On if he thought about his own mortality as a football player seeing something like that happen:"As a player, honestly, whenever you go out on the field, you think about something like that, but at the end of the day, you try to push that furthest away from your mind. It's part of the game; we know it. We play a tough sport, and we know what comes with it."
On if the team has had conversations about what happened and if any teammates who shared that they were particularly affected by it:"We had an open space for everybody to talk about it, just talk and get their emotions off and their feelings off. When things like that around here happen – and life – because stuff happens outside of this building in the real world, we always open up space for guys to just talk. In this game, we're always taught to be tough and don't show emotions, but whenever anything happens, we open up the space, 'Just get it off. Just get your feelings out.'"
On if it's harder to focus on the task at hand after what happened given that the Ravens are playing one of the teams that was involved:"You go out there thinking about it, but at the end of the day, it's like it's a tough situation. I can't even really give you an answer for that right now."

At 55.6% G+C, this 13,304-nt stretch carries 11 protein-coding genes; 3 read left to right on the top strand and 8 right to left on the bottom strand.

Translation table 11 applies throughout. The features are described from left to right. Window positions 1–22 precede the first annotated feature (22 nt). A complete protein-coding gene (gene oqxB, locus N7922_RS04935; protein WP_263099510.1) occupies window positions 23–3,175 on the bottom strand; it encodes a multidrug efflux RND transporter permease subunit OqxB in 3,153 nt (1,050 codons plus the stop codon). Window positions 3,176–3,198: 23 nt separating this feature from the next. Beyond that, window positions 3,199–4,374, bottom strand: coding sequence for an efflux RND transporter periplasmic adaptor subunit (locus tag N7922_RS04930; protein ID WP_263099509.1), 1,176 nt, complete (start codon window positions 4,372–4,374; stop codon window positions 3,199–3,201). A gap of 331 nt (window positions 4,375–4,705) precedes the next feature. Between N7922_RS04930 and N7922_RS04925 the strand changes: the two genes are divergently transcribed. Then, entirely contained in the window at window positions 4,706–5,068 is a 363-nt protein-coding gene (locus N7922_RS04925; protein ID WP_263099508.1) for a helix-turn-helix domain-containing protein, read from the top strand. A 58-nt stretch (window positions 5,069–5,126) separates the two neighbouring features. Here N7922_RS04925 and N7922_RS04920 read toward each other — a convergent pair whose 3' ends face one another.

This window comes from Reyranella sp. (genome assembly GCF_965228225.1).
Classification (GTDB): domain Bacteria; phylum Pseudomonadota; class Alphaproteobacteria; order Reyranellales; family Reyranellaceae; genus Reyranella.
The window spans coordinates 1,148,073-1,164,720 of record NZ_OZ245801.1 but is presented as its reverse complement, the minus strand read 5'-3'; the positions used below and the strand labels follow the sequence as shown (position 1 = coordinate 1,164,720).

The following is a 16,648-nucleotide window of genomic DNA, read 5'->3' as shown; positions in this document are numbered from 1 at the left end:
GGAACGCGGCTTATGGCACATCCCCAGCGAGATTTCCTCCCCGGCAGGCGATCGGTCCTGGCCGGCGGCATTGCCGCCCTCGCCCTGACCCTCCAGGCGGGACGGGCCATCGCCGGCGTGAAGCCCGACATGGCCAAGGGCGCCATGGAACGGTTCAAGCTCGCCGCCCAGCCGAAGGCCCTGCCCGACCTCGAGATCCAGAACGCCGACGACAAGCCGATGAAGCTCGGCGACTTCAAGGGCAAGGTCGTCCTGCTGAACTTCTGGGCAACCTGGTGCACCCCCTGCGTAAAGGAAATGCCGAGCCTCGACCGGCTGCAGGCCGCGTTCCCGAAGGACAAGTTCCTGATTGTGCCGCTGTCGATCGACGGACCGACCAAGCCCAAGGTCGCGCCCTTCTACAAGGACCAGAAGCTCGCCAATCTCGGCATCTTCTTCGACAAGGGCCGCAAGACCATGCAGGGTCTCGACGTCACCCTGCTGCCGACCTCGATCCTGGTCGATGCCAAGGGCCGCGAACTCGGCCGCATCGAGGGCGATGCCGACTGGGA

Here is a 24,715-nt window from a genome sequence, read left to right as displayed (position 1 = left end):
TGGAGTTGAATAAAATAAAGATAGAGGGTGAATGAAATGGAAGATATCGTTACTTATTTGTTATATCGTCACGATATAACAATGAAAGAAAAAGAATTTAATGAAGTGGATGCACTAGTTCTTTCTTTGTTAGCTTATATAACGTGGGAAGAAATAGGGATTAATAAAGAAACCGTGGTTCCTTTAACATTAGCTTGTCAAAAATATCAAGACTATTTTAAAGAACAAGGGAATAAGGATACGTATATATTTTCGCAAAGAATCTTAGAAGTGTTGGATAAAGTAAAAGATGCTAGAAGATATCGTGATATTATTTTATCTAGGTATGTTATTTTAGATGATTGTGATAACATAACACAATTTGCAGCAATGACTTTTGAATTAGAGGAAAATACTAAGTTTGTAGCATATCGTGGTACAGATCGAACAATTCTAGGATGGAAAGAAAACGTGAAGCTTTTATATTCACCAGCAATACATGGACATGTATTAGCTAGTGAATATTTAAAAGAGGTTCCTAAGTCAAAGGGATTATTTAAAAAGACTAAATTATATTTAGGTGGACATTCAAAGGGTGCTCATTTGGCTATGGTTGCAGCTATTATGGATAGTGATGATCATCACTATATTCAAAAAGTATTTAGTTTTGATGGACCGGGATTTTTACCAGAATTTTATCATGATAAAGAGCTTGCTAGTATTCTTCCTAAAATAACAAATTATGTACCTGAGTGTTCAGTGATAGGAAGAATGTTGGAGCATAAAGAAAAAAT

On if he, as a player on his second contract, has thought about the fact that Bills S Damar Hamlin is only a second-year player and is not yet a vested veteran in the league:"Definitely. It puts it in perspective for you. Whenever you go out on the field, anything can happen. You always want to be taken care of and know that you can take care of your people if you're not able to. So, it definitely puts it into perspective when you're talking about that, for sure. You always think about that."
S KYLE HAMILTON
On if he knows Bills S Damar Hamlin from both being ACC guys: "No, I think we might have played against each other my sophomore year, but, obviously, he was on defense. I know he [Damar Hamlin] is a great player. One of my good friends who is in New York now, with the Giants, he played in Buffalo, and he was telling me that he's a great dude. So, it sucks to see what can happen in the sport that we play and that we all love. It's unprecedented, and nobody expects this to happen. So, I'm praying for him."
On if the incident hits closer to home as a young safety: "Yes, for sure. But I feel like everybody … We were just talking about it the other day; how many times have I made that tackle in my life? It seemed so casual and so normal that he was just going to get up from it, which he did, but obviously, what happened, happened, and it just kind of set me back, just because, like I said, I've made that tackle probably 50 times in my life."
On the conversations with the team and their support staff surrounding Monday night's incident: "Yes, Coach 'Harbs' has just been talking about perspective a lot. It just allowed me and the whole organization to take a step back, because at this point in the season, we always get so wrapped up. I know it's why we're here, and it was kind of the same in college; you get towards the end, and it kind of seems like you're just week-by-week going through the motions. But this kind of just made everything slow down, everybody slow down, and appreciate, yes, we're here to win football games, and we're here to produce, but at the same time, we're all human beings, and we all want to be healthy, at the end of the day, and we all care for each other."